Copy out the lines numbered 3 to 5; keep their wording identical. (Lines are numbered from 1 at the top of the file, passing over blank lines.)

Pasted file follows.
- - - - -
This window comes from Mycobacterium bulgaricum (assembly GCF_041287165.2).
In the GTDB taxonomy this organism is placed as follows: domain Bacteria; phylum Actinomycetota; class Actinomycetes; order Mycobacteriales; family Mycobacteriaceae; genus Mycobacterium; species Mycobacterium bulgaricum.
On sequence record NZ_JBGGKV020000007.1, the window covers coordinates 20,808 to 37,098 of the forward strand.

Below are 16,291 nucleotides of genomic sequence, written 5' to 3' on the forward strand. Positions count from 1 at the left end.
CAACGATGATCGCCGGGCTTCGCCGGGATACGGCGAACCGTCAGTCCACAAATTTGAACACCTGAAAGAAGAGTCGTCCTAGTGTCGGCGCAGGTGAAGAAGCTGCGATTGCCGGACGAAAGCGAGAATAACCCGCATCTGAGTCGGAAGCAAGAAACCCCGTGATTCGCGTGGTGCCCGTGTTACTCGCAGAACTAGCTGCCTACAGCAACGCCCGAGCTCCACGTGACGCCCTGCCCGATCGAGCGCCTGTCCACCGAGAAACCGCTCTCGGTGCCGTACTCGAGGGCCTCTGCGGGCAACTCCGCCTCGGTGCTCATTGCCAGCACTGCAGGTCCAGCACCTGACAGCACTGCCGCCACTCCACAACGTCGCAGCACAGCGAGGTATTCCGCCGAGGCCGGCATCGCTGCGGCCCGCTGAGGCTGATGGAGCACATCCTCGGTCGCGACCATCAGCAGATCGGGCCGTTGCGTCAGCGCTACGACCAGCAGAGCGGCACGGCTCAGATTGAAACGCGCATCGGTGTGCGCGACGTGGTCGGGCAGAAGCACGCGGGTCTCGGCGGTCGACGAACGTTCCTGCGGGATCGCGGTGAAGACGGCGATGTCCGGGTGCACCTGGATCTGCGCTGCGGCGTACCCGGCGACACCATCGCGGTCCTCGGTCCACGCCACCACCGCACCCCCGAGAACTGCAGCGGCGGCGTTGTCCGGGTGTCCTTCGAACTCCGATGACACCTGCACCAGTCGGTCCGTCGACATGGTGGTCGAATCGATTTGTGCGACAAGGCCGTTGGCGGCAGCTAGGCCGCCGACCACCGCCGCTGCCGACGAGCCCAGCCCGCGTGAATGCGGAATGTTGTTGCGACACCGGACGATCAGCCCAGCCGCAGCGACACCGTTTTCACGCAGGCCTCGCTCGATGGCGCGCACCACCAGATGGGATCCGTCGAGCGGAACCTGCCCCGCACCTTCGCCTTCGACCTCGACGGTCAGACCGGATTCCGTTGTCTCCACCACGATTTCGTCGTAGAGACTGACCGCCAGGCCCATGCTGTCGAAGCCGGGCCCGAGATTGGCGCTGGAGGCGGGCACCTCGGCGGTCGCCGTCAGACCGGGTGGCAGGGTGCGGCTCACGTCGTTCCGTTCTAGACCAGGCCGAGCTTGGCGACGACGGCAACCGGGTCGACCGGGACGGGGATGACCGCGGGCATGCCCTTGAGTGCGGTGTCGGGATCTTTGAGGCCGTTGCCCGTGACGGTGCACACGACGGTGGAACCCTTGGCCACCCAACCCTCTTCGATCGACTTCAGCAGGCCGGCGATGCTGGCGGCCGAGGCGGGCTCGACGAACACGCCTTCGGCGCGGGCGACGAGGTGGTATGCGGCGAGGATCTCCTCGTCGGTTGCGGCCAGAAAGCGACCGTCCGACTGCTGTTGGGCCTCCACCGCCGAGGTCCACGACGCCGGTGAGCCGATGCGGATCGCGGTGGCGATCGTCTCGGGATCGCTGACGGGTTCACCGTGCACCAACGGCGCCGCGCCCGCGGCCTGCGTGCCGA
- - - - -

On sequence record NZ_JBGGKV020000007.1, the window covers coordinates 20,808 to 37,098 of the forward strand.

Below are 16,291 nucleotides of genomic sequence, written 5' to 3' on the forward strand. Positions count from 1 at the left end.
CAACGATGATCGCCGGGCTTCGCCGGGATACGGCGAACCGTCAGTCCACAAATTTGAACACCTGAAAGAAGAGTCGTCCTAGTGTCGGCGCAGGTGAAGAAGCTGCGATTGCCGGACGAAAGCGAGAATAACCCGCATCTGAGTCGGAAGCAAGAAACCCCGTGATTCGCGTGGTGCCCGTGTTACTCGCAGAACTAGCTGCCTACAGCAACGCCCGAGCTCCACGTGACGCCCTGCCCGATCGAGCGCCTGTCCACCGAGAAACCGCTCTCGGTGCCGTACTCGAGGGCCTCTGCGGGCAACTCCGCCTCGGTGCTCATTGCCAGCACTGCAGGTCCAGCACCTGACAGCACTGCCGCCACTCCACAACGTCGCAGCACAGCGAGGTATTCCGCCGAGGCCGGCATCGCTGCGGCCCGCTGAGGCTGATGGAGCACATCCTCGGTCGCGACCATCAGCAGATCGGGCCGTTGCGTCAGCGCTACGACCAGCAGAGCGGCACGGCTCAGATTGAAACGCGCATCGGTGTGCGCGACGTGGTCGGGCAGAAGCACGCGGGTCTCGGCGGTCGACGAACGTTCCTGCGGGATCGCGGTGAAGACGGCGATGTCCGGGTGCACCTGGATCTGCGCTGCGGCGTACCCGGCGACACCATCGCGGTCCTCGGTCCACGCCACCACCGCACCCCCGAGAACTGCAGCGGCGGCGTTGTCCGGGTGTCCTTCGAACTCCGATGACACCTGCACCAGTCGGTCCGTCGACATGGTGGTCGAATCGATTTGTGCGACAAGGCCGTTGGCGGCAGCTAGGCCGCCGACCACCGCCGCTGCCGACGAGCCCAGCCCGCGTGAATGCGGAATGTTGTTGCGACACCGGACGATCAGCCCAGCCGCAGCGACACCGTTTTCACGCAGGCCTCGCTCGATGGCGCGCACCACCAGATGGGATCCGTCGAGCGGAACCTGCCCCGCACCTTCGCCTTCGACCTCGACGGTCAGACCGGATTCCGTTGTCTCCACCACGATTTCGTCGTAGAGACTGACCGCCAGGCCCATGCTGTCGAAGCCGGGCCCGAGATTGGCGCTGGAGGCGGGCACCTCGGCGGTCGCCGTCAGACCGGGTGGCAGGGTGCGGCTCACGTCGTTCCGTTCTAGACCAGGCCGAGCTTGGCGACGACGGCAACCGGGTCGACCGGGACGGGGATGACCGCGGGCATGCCCTTGAGTGCGGTGTCGGGATCTTTGAGGCCGTTGCCCGTGACGGTGCACACGACGGTGGAACCCTTGGCCACCCAACCCTCTTCGATCGACTTCAGCAGGCCGGCGATGCTGGCGGCCGAGGCGGGCTCGACGAACACGCCTTCGGCGCGGGCGACGAGGTGGTATGCGGCGAGGATCTCCTCGTCGGTTGCGGCCAGAAAGCGACCGTCCGACTGCTGTTGGGCCTCCACCGCCGAGGTCCACGACGCCGGTGAGCCGATGCGGATCGCGGTGGCGATCGTCTCGGGATCGCTGACGGGTTCACCGTGCACCAACGGCGCCGCGCCCGCGGCCTGCGTGCCGA